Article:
When I was a kid, I was adamant: I did not want to get married when I grew up. In fact, I didn’t quite see the point in it. I was happy being single, having a few close friends that I cared about, but really just doing the things I wanted to do. I now believe I’m probably what is referred to as a grey-ace (short for grey-asexual) and a grey-aro (short for grey-aromantic), meaning that, while I do experience sexual and romantic attraction, it is only under certain circumstances and does not take up a large portion of my life.
Yet I was never believed as a kid. It was assumed that I would grow out of such a phase, and adults even gave me condescending and knowing laughs, knowing beyond a shadow of a doubt how I would feel about women (there was a definite hetero-normative assumption in their judgments) just a few years down the road. Very few adults supported this decision, assuming, as a kid, I could not possibly know what I really wanted out o my romantic and sexual lives.
Things came to a head when my father announced, prior to a visitation when I was in fifth or sixth grade, that I should dress up because he was setting me up on a date with a cute girl. I was furious. I felt like my wishes were being disrespected, and, out of spite, wore sweat pants and a t-shirt, because I was determined he was not going to force me to go on a date if I didn’t want to.
A step-aunt picked me up to take me up to my father’s house, which was quite unusual since he lived about an hour away, and was astonished at my state of dress. She said we would stop at her house so I could put on nicer clothes. At first, I refused, telling her that I was not going to be bullied into going on a date. She was taken aback at my reasoning and, after I told her the story, told me the truth: my stepmother was graduating from nursing school that night and, rather than just tell me the truth, my father thought it would be funny to make one of my wishes into an object of ridicule.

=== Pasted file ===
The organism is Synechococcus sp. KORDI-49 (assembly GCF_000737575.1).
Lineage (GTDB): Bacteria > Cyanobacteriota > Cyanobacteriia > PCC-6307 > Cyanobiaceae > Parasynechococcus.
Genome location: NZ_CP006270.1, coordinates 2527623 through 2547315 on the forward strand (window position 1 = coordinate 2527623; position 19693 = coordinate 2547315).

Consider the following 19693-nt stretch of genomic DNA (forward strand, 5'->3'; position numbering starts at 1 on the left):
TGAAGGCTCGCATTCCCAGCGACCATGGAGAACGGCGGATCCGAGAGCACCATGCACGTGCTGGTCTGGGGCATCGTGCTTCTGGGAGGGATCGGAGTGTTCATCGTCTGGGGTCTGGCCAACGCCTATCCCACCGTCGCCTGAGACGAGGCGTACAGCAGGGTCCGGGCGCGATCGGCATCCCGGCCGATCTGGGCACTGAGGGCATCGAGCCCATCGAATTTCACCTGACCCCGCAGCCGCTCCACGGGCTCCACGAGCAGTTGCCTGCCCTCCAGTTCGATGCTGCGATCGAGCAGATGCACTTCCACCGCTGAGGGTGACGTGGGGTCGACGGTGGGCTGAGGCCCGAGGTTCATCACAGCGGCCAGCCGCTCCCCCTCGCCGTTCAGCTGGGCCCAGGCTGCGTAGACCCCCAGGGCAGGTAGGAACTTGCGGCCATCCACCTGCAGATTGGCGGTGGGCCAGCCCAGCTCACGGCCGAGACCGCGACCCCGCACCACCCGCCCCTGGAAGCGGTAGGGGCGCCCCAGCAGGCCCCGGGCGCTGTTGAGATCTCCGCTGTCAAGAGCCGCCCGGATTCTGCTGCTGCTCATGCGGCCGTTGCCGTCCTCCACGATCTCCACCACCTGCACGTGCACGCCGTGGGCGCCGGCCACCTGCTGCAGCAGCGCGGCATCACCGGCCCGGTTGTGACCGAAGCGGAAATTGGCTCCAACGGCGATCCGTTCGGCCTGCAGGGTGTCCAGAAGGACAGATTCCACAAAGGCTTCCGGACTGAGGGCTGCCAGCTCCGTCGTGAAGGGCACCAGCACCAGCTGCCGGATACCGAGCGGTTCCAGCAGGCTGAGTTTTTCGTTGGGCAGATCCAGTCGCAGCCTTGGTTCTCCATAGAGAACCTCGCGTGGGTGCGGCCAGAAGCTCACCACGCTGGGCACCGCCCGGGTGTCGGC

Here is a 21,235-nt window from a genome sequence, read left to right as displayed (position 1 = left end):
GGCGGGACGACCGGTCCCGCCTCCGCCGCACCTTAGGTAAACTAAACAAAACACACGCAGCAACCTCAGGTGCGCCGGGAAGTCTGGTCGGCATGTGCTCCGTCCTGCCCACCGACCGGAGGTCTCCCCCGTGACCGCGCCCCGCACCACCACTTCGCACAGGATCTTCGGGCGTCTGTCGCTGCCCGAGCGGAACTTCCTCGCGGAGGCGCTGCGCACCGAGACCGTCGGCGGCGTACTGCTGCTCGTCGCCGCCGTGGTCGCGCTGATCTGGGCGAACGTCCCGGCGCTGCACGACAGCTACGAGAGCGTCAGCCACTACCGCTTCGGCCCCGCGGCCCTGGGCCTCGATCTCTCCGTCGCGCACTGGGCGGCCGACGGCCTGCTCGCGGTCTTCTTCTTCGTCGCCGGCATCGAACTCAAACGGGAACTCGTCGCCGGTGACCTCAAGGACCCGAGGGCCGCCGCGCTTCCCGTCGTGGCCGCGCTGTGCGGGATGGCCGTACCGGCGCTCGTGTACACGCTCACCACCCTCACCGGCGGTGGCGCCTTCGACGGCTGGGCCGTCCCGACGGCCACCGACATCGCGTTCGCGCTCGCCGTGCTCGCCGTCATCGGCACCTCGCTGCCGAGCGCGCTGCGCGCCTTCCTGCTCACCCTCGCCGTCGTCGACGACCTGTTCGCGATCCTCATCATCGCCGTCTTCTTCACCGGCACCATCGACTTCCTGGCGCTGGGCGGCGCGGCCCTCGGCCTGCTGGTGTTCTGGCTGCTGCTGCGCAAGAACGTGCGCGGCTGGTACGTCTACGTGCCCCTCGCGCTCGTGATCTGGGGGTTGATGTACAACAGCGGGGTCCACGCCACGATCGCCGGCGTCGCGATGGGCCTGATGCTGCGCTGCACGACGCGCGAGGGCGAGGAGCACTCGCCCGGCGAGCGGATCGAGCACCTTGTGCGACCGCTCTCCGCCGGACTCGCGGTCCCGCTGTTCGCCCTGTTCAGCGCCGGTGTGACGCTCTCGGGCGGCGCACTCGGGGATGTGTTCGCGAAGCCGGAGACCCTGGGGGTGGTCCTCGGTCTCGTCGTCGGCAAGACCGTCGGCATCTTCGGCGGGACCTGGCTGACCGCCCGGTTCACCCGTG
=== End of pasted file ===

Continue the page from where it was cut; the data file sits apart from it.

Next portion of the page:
Yes, it wasn’t that he was disrespecting my wishes; he was merely making fun of them, and that was almost worse for me than the singlistic assumption that I needed to be in a relationship. I now realize that such incidents were slowly chipping away at my sense of self-esteem around the person I knew myself to be. This was the beginning of internalized singlism, because I was receiving the message loud and clear: the world was not okay with who I am so there must be something wrong with me.
This set me on the path for many years of dysfunctional relationship seeking that always ended in disaster. I have only recently been able to recover a sense that who I am is okay, and that has only been since I’ve endeavored on this project over the last couple of months.
As I look back on this story, I’m absolutely astonished by how determined the adults in my life were to belittle what I felt so deep down inside. Why was it so necessary for them to make such light of my declarations that I wanted to be single? After all, if it truly was a childhood phase, I would have grown out of it without any help from them. What I learned, instead, is that it wasn’t safe to be me, and that’s something I carry with me to this day.
Navigating the queer and trans worlds, I have heard so many such stories, people telling those they love deep truths about themselves and being laughed at, told it’s a phase, and that they’ll grow out of it. The gay or bisexual kid who admits to liking other people of the same gender. The trans kid who doesn’t feel like they’re living in the right gender. The asexual kid who doesn’t want much to do with sex and relationships at all. They can tell similar stories to mine about not being believed. Many have developed similar internalized oppression to my own because they, too, learned that their identities were not right.
Why is it so hard for adults to just believe kids? It would be easy to pin it all on shame and social control, and there are certainly elements of that in my story, but I think it’s deeper than that. Many of the adults in my life had failed relationships and marriages. I think there was a degree of insecurity because of this that required them to project their desires onto me and other kids like me. It was a coping mechanism on their part: in order to normalize their own lives.
I say this not to blame them, but to make an appeal: it’s time to start taking kids seriously. If a kid goes, “EEW! GIRLS!” or “YUCKY! BOYS!”, that is not the time to correct them and assure them they will change their minds in a few years. You don’t know how that kid will turn out. They may be gay or bi. They may end up asexual or aromantic. Yes, they may even turn out to be straight. It is not our place, as adults, to work through our own internalized singlism and hetero-normative values at the expense of their self-esteem.
And, if a queer, ace, or aro teen finds my blog, it is my hope they will realize that they are okay as they are, giving them permission to wear sweatpants on their imposed blind date. There are so many different and awesome permutations of what it means to be human. What is needed isn’t more conformity; it is more diversity and appreciation for the wonderful prism of differences that make our world so interesting to live in.